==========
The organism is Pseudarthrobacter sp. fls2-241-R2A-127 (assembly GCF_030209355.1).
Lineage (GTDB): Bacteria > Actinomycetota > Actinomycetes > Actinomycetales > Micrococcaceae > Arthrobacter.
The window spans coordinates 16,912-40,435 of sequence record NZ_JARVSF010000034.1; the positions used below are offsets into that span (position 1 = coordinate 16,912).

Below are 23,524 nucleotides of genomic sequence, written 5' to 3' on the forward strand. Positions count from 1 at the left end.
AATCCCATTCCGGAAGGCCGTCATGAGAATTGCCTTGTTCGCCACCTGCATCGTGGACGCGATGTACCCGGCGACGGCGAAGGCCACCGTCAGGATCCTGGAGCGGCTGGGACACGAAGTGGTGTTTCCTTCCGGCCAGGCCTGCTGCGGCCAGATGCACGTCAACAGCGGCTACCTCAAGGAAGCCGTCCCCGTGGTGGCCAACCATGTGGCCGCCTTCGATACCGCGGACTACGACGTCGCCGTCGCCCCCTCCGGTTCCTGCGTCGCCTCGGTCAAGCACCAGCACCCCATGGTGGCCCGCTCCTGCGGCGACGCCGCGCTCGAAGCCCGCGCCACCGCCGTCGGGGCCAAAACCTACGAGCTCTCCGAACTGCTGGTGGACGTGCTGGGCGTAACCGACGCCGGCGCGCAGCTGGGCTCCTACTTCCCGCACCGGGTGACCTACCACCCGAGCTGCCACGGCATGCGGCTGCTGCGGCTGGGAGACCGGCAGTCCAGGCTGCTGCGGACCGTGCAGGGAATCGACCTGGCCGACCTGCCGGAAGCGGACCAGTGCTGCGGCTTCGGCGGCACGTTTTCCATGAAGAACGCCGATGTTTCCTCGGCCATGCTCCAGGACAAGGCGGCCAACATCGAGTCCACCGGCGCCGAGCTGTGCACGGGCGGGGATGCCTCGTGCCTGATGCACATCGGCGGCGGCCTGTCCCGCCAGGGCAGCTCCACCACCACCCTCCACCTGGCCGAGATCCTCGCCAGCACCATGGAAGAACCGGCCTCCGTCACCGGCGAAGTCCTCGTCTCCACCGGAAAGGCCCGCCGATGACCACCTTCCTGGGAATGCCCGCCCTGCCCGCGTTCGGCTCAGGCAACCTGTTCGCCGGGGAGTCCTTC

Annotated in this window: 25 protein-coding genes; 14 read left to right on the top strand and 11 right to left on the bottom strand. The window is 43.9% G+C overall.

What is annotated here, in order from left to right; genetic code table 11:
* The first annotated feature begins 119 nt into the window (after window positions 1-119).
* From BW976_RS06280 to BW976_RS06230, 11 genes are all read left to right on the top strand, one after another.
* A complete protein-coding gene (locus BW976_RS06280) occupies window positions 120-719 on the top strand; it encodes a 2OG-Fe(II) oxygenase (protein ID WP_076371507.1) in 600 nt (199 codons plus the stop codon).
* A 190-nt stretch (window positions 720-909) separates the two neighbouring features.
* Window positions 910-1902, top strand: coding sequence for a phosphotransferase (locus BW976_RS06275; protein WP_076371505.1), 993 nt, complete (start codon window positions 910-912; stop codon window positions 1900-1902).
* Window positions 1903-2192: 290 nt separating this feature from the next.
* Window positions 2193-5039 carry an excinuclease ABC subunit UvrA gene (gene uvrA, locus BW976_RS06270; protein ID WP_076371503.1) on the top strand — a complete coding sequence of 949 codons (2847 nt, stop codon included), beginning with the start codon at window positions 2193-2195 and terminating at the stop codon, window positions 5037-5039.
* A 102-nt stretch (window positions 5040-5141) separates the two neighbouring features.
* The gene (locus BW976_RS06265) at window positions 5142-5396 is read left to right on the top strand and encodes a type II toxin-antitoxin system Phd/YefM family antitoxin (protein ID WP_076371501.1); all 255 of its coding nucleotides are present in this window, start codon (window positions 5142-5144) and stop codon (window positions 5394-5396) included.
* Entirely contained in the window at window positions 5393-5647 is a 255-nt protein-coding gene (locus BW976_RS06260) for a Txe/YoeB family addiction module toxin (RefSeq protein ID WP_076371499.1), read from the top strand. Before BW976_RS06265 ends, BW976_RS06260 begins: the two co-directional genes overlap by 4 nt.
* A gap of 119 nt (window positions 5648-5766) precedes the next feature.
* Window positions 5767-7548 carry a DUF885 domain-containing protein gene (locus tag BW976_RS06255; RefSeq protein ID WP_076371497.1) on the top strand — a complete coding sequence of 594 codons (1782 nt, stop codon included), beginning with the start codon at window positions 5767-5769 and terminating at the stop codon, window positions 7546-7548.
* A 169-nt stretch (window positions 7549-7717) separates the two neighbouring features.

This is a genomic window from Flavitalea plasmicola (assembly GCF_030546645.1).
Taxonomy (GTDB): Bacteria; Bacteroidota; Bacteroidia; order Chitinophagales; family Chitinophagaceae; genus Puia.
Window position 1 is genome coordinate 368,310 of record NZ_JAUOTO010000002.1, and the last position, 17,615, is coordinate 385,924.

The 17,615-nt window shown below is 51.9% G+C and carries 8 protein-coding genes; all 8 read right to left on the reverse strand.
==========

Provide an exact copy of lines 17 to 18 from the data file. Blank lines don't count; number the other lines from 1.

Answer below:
* Entirely contained in the window at window positions 5393-5647 is a 255-nt protein-coding gene (locus BW976_RS06260) for a Txe/YoeB family addiction module toxin (RefSeq protein ID WP_076371499.1), read from the top strand. Before BW976_RS06265 ends, BW976_RS06260 begins: the two co-directional genes overlap by 4 nt.
* A gap of 119 nt (window positions 5648-5766) precedes the next feature.